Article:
SPIRITUAL ABUSE

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Religion At Its Worst

SPIRITUAL ABUSE - Afflicted by Religious Authority

“When you pray, do not be like the hypocrites, for they love to pray standing in the synagogues and on the street corners to be seen by men. I tell you the truth, they have received their reward in full.”

Matthew 6:5

 

Think about it. Who in our society offends us the most?

Is it the robbers, the killers, the rapists—the flagrant law breakers?

Now think about Jesus. Who offended Him the most?

It was the Pharisees, the religious leaders of the day—the legalistic law keepers. They upset Him the most.

Why the Pharisees? 

After all, they went to the temple, paid the tithes, read the Word, kept the Law, prayed the prayers. So, why the prominent law keepers? 

Although they were representatives of the house of God, they did not represent the heart of God. Christ called them “hypocrites.” And He made it plain: They will be rewarded here on earth, but certainly not in heaven.

The practice of spiritual abuse has persisted ever since the serpent in the Garden of Eden distorted and outright lied about God’s words to Adam and Eve. In doing so, he managed to create doubt in their minds regarding the character of God and His relationship to those He had created. The result, of course, was that they found the thought of becoming like God more appealing than remaining dependent on God. That thought led them to trust Satan’s words rather than God’s words, and their descendants have struggled with this same problem ever since.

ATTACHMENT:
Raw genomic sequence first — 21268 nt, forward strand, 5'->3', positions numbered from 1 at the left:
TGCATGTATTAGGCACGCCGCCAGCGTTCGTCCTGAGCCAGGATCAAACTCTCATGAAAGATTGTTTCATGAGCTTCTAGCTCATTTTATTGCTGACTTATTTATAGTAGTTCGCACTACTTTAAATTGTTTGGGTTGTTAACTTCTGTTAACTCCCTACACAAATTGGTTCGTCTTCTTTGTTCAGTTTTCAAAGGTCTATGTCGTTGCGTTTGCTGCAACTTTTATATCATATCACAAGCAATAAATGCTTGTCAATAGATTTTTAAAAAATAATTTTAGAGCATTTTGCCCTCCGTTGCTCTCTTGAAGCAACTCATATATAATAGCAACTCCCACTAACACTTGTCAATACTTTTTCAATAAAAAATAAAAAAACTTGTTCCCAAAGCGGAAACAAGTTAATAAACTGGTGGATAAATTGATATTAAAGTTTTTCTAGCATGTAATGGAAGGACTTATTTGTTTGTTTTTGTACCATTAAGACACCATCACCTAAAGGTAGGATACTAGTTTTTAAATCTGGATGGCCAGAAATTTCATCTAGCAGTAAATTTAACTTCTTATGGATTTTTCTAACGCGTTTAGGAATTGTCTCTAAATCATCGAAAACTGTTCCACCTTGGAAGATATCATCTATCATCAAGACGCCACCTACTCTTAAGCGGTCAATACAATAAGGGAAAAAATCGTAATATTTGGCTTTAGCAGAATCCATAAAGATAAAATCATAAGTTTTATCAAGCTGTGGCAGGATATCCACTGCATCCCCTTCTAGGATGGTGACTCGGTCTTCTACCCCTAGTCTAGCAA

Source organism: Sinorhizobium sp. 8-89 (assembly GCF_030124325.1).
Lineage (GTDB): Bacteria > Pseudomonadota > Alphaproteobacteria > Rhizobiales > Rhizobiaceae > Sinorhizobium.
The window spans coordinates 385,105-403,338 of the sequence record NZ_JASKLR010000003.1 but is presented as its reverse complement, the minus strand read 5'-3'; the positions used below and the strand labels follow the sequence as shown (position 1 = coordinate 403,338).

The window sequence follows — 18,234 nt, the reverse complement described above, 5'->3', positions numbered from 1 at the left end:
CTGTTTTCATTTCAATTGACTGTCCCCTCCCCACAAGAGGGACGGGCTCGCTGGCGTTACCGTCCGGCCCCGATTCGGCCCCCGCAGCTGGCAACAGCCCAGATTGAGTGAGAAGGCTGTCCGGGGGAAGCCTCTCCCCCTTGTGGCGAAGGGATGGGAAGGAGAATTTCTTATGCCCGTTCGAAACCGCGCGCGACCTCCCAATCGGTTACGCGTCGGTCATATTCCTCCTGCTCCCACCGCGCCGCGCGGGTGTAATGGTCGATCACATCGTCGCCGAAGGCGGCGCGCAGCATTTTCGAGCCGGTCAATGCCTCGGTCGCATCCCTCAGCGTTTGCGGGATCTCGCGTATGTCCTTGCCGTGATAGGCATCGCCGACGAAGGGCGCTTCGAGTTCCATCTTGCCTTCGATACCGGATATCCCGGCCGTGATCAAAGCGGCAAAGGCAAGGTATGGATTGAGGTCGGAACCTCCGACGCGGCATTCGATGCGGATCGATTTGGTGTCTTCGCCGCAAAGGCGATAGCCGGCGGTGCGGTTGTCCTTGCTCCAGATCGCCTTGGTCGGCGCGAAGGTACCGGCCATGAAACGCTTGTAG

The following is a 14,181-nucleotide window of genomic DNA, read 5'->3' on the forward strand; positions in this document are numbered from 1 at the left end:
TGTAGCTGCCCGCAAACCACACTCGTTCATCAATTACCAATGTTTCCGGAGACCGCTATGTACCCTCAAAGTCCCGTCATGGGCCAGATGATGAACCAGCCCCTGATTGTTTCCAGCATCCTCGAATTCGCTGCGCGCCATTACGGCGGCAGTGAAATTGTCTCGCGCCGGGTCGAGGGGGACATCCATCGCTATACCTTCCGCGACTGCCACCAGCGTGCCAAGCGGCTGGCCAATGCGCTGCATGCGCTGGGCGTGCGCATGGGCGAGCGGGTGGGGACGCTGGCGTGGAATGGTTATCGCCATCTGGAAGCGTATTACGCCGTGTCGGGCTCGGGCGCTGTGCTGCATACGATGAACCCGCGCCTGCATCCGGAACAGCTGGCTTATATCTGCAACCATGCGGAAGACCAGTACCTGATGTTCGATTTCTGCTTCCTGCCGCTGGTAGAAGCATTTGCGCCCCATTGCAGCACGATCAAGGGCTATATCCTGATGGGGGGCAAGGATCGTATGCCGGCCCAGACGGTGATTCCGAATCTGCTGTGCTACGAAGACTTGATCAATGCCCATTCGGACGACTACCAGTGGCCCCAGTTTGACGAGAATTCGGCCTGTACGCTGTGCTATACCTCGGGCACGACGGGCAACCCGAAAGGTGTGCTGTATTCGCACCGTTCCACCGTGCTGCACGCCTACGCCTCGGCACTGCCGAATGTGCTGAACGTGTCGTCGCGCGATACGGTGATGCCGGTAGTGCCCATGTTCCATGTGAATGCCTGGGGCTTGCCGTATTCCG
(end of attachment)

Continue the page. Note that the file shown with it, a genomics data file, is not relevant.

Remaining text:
Something just doesn’t seem right. Have you ever thought that about a church or spiritual leader? Sadly, spiritual abuse occurs far too often. Some seek to gain control by manipulating Scripture and twisting truth.

When the Word of God is misused or the character of God is misrepresented, people inevitably suffer. The Women of Faith resources are able to help you identify spiritual abuse and take positive steps to break free from it. Learn how to discern the difference between performance-based religion and resting in God’s grace. Find freedom from the guilt and shame of man-made rules and discover the joy of a genuine relationship with Jesus Christ. 

God desires to give you hope as you face life challenges, problems and difficult trials. The good news for us, God specializes in redemption and transformation. He takes that which was lost and restores it. He takes that which was dead and gives it life. He takes that which had no hope and rewrites its story. This is our God! As you pray today, ask God boldly to transform the thing inside you that you want to see changed forever!  

“He heals the brokenhearted and binds up their wounds.”

Psalm 147:3

The serpent skewed God’s Word and seduced the first couple into taking the fatal bite!  The serpent said to Eve,“Did God really say, ‘You must not eat from any tree in the garden?’ … You will not surely die . … For God knows that when you eat of it your eyes will be opened, and you will be like God, knowing good and evil.”

Genesis 3:1, 4

What Is Spiritual Abuse?

  • Spiritual abuse is the mistreatment of a person by someone in a position of spiritual authority, resulting in diminishing that person’s spiritual vitality and growth.
  • Spiritual abuse is the use of religious words or acts to manipulate someone for personal gain or to achieve a personal agenda, thereby harming that person’s walk with God.
  • Spiritual abuse is often broadly defined as any misuse of Scripture whereby truth is twisted and which may or may not result in harming a person’s relationship with God. The victim in this case may not be an individual, but truth itself.